Richfield petitions railroads head for Holy Hill Road crossing work
Kwik Trip to pay for work as part of building new store

By Joe VanDeLaarschot

Jan. 23, 2019

Traffic moves along Holy Hill Road near the railroad crossing Tuesday morning in Richfield.
John Ehlke/Daily News

RICHFIELD — As part of development of a new Kwik Trip store in the village at the site of a former truck stop and restaurant, the village is petitioning the state Office of the Commissioner of Railroads to determine whether changes at a railroad crossing on Holy Hill Road (Highway 167) just west of the development site are needed.

The Department of Transportation urged the village to petition for the study which will also determine the necessary warning devices for the crossing and to apportion all of the costs for the work. Officials involved in the development said some work will be needed at the crossing because Holy Hill Road will see changes as part of the work to improve traffic flow and safety around the Kwik Trip property. The land was the former site of the Richfield Truck Stop-Exxon gas station at 2900 Highway 167.

“As a part of this we have to petition the state Office of the Commissioner of Railroads. What they are doing is widening the road at the crossing and so they have to do some work to widen the crossing portion that goes over Holy Hill Road,” Richfield Village Administrator Jim Healy said. “We had to pass a resolution regarding the design details of the project.”

Healy said the village resolution now becomes part of the actual petition to the OCR. Once the petition and the exhibits are received by the OCR they will issue a notice and then hold a public hearing in Madison.

In December, village officials and Kwik Trip Inc. approved a developer’s agreement between the two parties for construction of the new convenience store and truck stop.

 The agreement, Healy said, provides in detail points concerning public improvements — not only building a public road to open adjacent properties for development, but traffic and intersection improvements on Highway 167 as well.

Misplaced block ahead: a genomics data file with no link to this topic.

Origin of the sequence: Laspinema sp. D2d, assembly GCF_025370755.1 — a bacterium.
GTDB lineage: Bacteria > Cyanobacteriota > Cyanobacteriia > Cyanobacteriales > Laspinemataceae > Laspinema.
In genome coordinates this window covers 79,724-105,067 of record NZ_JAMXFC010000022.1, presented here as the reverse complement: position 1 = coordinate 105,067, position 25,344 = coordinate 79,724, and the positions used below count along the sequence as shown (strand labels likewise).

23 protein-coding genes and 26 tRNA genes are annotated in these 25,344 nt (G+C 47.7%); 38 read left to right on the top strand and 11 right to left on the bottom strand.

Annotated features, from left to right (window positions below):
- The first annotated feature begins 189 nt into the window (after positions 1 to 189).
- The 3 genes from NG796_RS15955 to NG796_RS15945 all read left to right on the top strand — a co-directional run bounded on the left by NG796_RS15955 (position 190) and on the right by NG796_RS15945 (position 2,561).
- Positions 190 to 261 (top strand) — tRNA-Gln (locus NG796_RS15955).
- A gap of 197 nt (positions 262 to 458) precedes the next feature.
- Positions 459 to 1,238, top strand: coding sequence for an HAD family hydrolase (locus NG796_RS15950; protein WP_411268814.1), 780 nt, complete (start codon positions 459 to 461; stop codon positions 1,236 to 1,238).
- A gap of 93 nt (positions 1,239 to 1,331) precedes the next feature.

The village will pay none of the costs of the work at the crossing and other related road work because Kwik Trip has agreed to pay the cost of that work and other related road construction — about $1.3 million.

According to related documents, there is a 66-foot-wide easement on the south side of the property which will also be vacated for construction of a new public road to be dedicated on the property’s west side. The estimated costs for making improvements with the railroad right of way are about $300,000. The OCR must approve any of the changes that are proposed at the crossing.

Other proposed improvements along Highway 167 as part of the Kwik Trip project include closing a median on Highway 167 so that no left turns can be made from the right-in only access point, the realignment of the access point to the Thrifty Car Rental site directly south from the new Kwik Trip and a lighted intersection on Highway 167.

Kwik Trip Inc., several weeks ago, closed on the purchase of the site, including the diner, from Mike McLean. They plan to demolish the facility and construct a larger convenience store and gas station. The facility, including the restaurant, has been closed for several weeks and workers have been removing equipment and materials to ready the building for demolition. The proposed convenience store would be 8,847 square-feet with an attached dumpster enclosure, gas fueling canopy and detached storage shed.

Kwik Trip Real Estate Development Manager Troy Mleziva said earlier the building will be about 9,000 square feet and is the largest facility the company has built.

“It’s the largest facility that we will have built “Everything is going to be totally new. We’re are going to scrape down the site and demolish everything. We will also remove the old underground fuel tanks and replace them with new ones,” Mleziva said.

Officials hope the new facility will be open around Thanksgiving.

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